Validate the Correlation between Macular Thickness and Temporal Retinal Nerve Fiber Layer Thickness in Normal Eyes with Age and Refractive Status Using Stratus Optical Coherence Tomography
Ferdinand Rapthap*, Wewe- U- Khalo, Anton De Cruse Waanba, DeepaLamin Khonglah, Banshanhi I Nongkhlaw and Jennifer V Basaiawmoit
Department of Optometry, Bansara Institute of Ophthalmic Sciences, India
Submission: November 16, 2017; Published: December 11, 2017
*Corresponding author: Ferdinand Rapthap, Department of Optometry, Bansara Institute of Ophthalmic Sciences, Shillong, India, Email: firstname.lastname@example.org
How to cite this article: Ferdinand R, Wewe- U- K, Anton D C W, DeepaLamin K, Banshanhi I N, et al. Validate the Correlation between Macular Thickness and Temporal Retinal Nerve Fiber Layer Thickness in Normal Eyes with Age and Refractive Status Using Stratus Optical Coherence Tomography. JOJ Ophthal. 2017; 5(5): 555672. DOI: 10.19080/JOJO.2017.05.555672
Aim: The purpose of this study is to validate the relationship between macular thickness and temporal retinal nerve fiber layer (RNFL) thickness in normal eyes with age and refractive status using Stratus Optical Coherence Tomography (OCT)
Methods: A hospital based cross-sectional study conducted on patients and attendants of patients of Bansara Eye Care Centre, Shillong. Hundred and seven subjects (forty males and sixty seven females) with no major ocular disease or systemic diseases having ocular associations were included for this study. All subjects underwent a comprehensive ophthalmic examination and fundus examination, after the informed consent was taken verbally. Optical coherence tomography (OCT) scans, fast macula and fast RNFL scans, were then performed on both eyes of each individual.
Results: The mean average macular thickness was found to be 237.62 ± 12.94 ^m, mean RNFL thickness was 101.38 ± 9.96 μm and mean temporal RNFL thickness was 69.34 ± 11.79 ^m. Macular thickness and temporal RNFL thickness showed a significant difference (p=0.002). The average macular thickness showed a significant difference throughout the age group from 15 to 25 years (p=0.04) and between the age group of 26-35 years (p=0.03) and those more than 45 years of age (p = 0.03). The center point thickness (CPT), central sub-field (CSF) and average RNFL thickness did not show any significant variation with age (p=0.76, 0.18 and 0.32 respectively). No significant difference was found between retinal parameters with refractive status (p=0.83, 0.81, 0.37 and 0.56 for CSF, CPT, average macular thickness and RNFL thickness respectively)
Conclusion: Macular thickness and temporal RNFL thickness showed a significant difference. The average macular thickness showed a significant difference in specific age group, whereas the center point thickness (CPT), central sub-field (CSF) and average RNFL thickness did not show any significant variation with age. No significant difference was found between retinal parameters with refractive status.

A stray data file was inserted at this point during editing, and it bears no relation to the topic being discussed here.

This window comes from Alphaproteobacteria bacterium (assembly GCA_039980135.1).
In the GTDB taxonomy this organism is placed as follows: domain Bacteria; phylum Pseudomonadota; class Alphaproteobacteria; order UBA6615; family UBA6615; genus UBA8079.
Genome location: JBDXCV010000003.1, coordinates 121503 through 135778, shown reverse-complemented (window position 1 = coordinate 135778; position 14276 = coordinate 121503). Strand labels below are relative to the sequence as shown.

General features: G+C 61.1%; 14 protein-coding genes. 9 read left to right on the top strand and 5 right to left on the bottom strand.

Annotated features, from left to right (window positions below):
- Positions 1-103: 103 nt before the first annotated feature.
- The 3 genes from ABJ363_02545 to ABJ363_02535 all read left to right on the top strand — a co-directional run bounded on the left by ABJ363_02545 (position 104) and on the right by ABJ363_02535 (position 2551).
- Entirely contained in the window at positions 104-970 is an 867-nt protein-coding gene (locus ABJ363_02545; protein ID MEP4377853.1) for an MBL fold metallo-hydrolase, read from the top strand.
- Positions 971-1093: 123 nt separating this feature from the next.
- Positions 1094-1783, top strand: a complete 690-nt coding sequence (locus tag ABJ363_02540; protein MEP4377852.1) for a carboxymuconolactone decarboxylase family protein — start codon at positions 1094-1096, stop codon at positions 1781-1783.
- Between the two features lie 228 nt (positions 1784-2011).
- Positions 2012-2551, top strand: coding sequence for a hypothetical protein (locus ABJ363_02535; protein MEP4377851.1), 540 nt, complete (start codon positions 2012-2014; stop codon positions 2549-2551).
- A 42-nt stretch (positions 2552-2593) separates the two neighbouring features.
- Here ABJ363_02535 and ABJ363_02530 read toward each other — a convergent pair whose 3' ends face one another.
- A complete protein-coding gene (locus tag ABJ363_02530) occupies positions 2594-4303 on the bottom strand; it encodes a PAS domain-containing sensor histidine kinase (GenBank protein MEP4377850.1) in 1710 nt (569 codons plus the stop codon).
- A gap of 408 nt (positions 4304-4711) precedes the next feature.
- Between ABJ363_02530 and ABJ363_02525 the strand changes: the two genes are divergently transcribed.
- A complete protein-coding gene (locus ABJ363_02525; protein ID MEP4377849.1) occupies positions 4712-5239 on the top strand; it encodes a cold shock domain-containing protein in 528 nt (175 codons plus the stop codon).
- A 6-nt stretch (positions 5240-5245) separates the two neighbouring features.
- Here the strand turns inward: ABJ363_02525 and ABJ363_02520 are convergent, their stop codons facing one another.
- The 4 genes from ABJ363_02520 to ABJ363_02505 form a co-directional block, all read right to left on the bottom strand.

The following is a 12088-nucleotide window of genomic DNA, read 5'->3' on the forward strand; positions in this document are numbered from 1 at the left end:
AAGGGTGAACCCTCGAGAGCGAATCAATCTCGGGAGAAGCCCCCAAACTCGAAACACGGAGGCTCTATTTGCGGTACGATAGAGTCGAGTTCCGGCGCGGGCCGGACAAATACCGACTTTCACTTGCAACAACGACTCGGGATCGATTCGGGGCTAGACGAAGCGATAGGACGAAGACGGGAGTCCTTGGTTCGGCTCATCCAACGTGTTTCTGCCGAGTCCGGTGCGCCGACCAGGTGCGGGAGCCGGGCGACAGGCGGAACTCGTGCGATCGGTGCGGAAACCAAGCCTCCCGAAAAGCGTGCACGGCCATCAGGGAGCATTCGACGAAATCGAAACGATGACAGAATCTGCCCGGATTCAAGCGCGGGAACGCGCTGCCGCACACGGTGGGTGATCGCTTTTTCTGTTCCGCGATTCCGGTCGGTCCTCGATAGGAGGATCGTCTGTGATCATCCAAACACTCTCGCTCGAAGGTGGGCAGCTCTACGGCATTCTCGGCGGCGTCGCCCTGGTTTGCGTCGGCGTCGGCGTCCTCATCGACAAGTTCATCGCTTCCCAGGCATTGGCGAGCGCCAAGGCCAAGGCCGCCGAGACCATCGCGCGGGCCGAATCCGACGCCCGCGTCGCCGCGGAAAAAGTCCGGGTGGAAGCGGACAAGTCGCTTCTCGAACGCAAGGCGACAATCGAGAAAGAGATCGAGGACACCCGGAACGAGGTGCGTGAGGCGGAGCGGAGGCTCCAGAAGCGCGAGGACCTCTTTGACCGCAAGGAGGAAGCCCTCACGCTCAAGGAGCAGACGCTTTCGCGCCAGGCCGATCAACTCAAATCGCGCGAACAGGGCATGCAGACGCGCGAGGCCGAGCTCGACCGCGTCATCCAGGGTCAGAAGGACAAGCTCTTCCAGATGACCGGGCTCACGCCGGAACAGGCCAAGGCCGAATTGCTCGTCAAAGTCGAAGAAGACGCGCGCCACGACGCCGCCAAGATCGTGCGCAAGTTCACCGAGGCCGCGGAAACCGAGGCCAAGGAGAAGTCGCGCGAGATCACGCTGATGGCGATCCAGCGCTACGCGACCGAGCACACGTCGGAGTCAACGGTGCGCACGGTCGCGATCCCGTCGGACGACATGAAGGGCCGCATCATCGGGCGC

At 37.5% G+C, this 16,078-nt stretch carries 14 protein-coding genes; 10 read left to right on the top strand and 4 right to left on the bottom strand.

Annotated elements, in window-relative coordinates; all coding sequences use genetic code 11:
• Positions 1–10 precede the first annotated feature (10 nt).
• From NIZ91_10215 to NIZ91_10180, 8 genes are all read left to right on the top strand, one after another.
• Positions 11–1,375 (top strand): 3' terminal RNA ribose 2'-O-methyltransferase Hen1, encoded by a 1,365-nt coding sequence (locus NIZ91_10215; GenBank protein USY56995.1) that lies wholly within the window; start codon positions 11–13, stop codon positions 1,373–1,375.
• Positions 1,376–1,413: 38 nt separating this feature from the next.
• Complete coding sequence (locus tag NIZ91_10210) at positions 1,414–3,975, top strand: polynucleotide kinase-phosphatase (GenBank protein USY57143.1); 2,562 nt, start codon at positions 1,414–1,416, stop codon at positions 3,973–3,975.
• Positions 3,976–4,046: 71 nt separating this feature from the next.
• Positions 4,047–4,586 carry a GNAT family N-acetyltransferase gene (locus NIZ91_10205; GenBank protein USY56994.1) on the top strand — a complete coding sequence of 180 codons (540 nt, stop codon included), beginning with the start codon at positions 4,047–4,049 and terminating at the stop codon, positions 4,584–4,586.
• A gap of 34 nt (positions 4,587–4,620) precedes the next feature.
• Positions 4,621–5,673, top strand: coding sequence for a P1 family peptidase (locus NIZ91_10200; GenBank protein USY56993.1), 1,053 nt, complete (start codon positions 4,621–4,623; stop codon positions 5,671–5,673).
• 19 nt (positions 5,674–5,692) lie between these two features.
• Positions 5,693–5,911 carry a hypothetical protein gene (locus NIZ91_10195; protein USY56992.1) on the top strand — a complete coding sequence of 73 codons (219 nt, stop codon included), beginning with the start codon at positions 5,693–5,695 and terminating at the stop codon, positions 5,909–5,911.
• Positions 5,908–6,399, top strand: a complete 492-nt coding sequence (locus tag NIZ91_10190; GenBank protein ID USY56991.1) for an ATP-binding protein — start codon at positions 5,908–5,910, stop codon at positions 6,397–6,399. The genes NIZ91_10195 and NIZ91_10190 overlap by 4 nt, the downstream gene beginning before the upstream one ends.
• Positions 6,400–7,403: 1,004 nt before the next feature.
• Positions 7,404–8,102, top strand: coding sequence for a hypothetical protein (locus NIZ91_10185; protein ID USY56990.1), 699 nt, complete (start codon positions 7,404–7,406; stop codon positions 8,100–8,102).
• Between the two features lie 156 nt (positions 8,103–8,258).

Keywords: Optical Coherence Tomography (OCT); Macular thickness; Retinal Nerve Fiber Layer (RNFL); Center point thickness (CPT); Central sub- field (CSF);Temporal RNFL
Macula is an oval yellowish area in the retina that surrounds the fovea and has the highest visual acuity due to the presence of cones. Many diseases like age-related macular degeneration (ARMD), cystoid macular edema, macular hole and maculopathy etc. could affect the normal morphology or structure of the macula and hence affect vision. The retinal nerve fibre layer (RNFL) is a sensitive retinal structure, formed by the retinal ganglion axons. It is thickest near the optic disc (also known as porusopticus), gradually diminishing toward the oraserrata. Diseases affecting the retinal nerve fibre layer are like glaucoma, peri-papillary atrophy, optic nerve head atrophy, optic neuritis etc.
Ocular diseases involving the macula and retina could lead to irreversible blindness. Therefore, assessment of the macular and RNFL region is an important parameter for staging and monitoring of various diseases, this can be done by the optical coherence tomography (OCT) which is a non-invasive imaging test for the retina [1-5]. Optical coherence tomography (OCT) is a safe and reliable imaging test which uses light waves to take cross-sectional scan of the retina and vitreo-retinal interface in micron meter resolution. Images produced by OCT are twodimensional data sets representing the optical backscattering in a cross-sectional plane through the tissue. It enables the non-contact, non-invasive imaging of the anterior part of the eye as well as imaging of morphologic features of the human retina including the fovea and optic disc. It is useful for the identification, detection, localization and quantification of the tissues and serves as an important tool in diagnosing and monitoring various diseases involving the retina because of its reproducibility and reliability .